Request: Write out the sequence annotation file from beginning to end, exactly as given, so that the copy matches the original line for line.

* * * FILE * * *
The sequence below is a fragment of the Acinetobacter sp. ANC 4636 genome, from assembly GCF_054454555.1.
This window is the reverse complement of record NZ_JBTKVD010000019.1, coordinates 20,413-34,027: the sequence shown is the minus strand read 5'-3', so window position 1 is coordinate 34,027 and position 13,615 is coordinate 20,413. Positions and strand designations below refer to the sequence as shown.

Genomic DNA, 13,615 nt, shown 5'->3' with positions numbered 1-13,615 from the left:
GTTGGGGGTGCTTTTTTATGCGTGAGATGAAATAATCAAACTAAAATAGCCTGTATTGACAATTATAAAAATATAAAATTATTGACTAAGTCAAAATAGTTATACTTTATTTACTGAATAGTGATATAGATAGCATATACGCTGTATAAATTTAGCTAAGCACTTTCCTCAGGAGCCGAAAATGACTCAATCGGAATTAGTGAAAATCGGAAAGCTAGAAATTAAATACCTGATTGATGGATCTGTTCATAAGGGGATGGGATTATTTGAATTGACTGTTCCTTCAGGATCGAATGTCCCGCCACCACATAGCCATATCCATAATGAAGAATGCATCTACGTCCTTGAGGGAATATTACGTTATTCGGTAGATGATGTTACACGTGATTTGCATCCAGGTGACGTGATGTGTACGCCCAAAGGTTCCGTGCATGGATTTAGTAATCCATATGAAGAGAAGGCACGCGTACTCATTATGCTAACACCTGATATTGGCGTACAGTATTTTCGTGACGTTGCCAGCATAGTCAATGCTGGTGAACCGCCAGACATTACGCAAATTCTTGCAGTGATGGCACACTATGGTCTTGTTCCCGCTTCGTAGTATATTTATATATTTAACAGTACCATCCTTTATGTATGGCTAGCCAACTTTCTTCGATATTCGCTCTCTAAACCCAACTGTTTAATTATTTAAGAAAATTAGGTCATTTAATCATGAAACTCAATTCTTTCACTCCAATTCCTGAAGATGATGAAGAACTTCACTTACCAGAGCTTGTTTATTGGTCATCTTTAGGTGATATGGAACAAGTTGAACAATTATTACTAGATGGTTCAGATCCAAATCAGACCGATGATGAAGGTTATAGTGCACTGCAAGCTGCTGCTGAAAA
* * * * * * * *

The sequence below is a fragment of the Acinetobacter sp. ANC 4636 genome, from assembly GCF_054454555.1.
This window is the reverse complement of record NZ_JBTKVD010000019.1, coordinates 20,413-34,027: the sequence shown is the minus strand read 5'-3', so window position 1 is coordinate 34,027 and position 13,615 is coordinate 20,413. Positions and strand designations below refer to the sequence as shown.

Genomic DNA, 13,615 nt, shown 5'->3' with positions numbered 1-13,615 from the left:
GTTGGGGGTGCTTTTTTATGCGTGAGATGAAATAATCAAACTAAAATAGCCTGTATTGACAATTATAAAAATATAAAATTATTGACTAAGTCAAAATAGTTATACTTTATTTACTGAATAGTGATATAGATAGCATATACGCTGTATAAATTTAGCTAAGCACTTTCCTCAGGAGCCGAAAATGACTCAATCGGAATTAGTGAAAATCGGAAAGCTAGAAATTAAATACCTGATTGATGGATCTGTTCATAAGGGGATGGGATTATTTGAATTGACTGTTCCTTCAGGATCGAATGTCCCGCCACCACATAGCCATATCCATAATGAAGAATGCATCTACGTCCTTGAGGGAATATTACGTTATTCGGTAGATGATGTTACACGTGATTTGCATCCAGGTGACGTGATGTGTACGCCCAAAGGTTCCGTGCATGGATTTAGTAATCCATATGAAGAGAAGGCACGCGTACTCATTATGCTAACACCTGATATTGGCGTACAGTATTTTCGTGACGTTGCCAGCATAGTCAATGCTGGTGAACCGCCAGACATTACGCAAATTCTTGCAGTGATGGCACACTATGGTCTTGTTCCCGCTTCGTAGTATATTTATATATTTAACAGTACCATCCTTTATGTATGGCTAGCCAACTTTCTTCGATATTCGCTCTCTAAACCCAACTGTTTAATTATTTAAGAAAATTAGGTCATTTAATCATGAAACTCAATTCTTTCACTCCAATTCCTGAAGATGATGAAGAACTTCACTTACCAGAGCTTGTTTATTGGTCATCTTTAGGTGATATGGAACAAGTTGAACAATTATTACTAGATGGTTCAGATCCAAATCAGACCGATGATGAAGGTTATAGTGCACTGCAAGCTGCTGCTGAAAA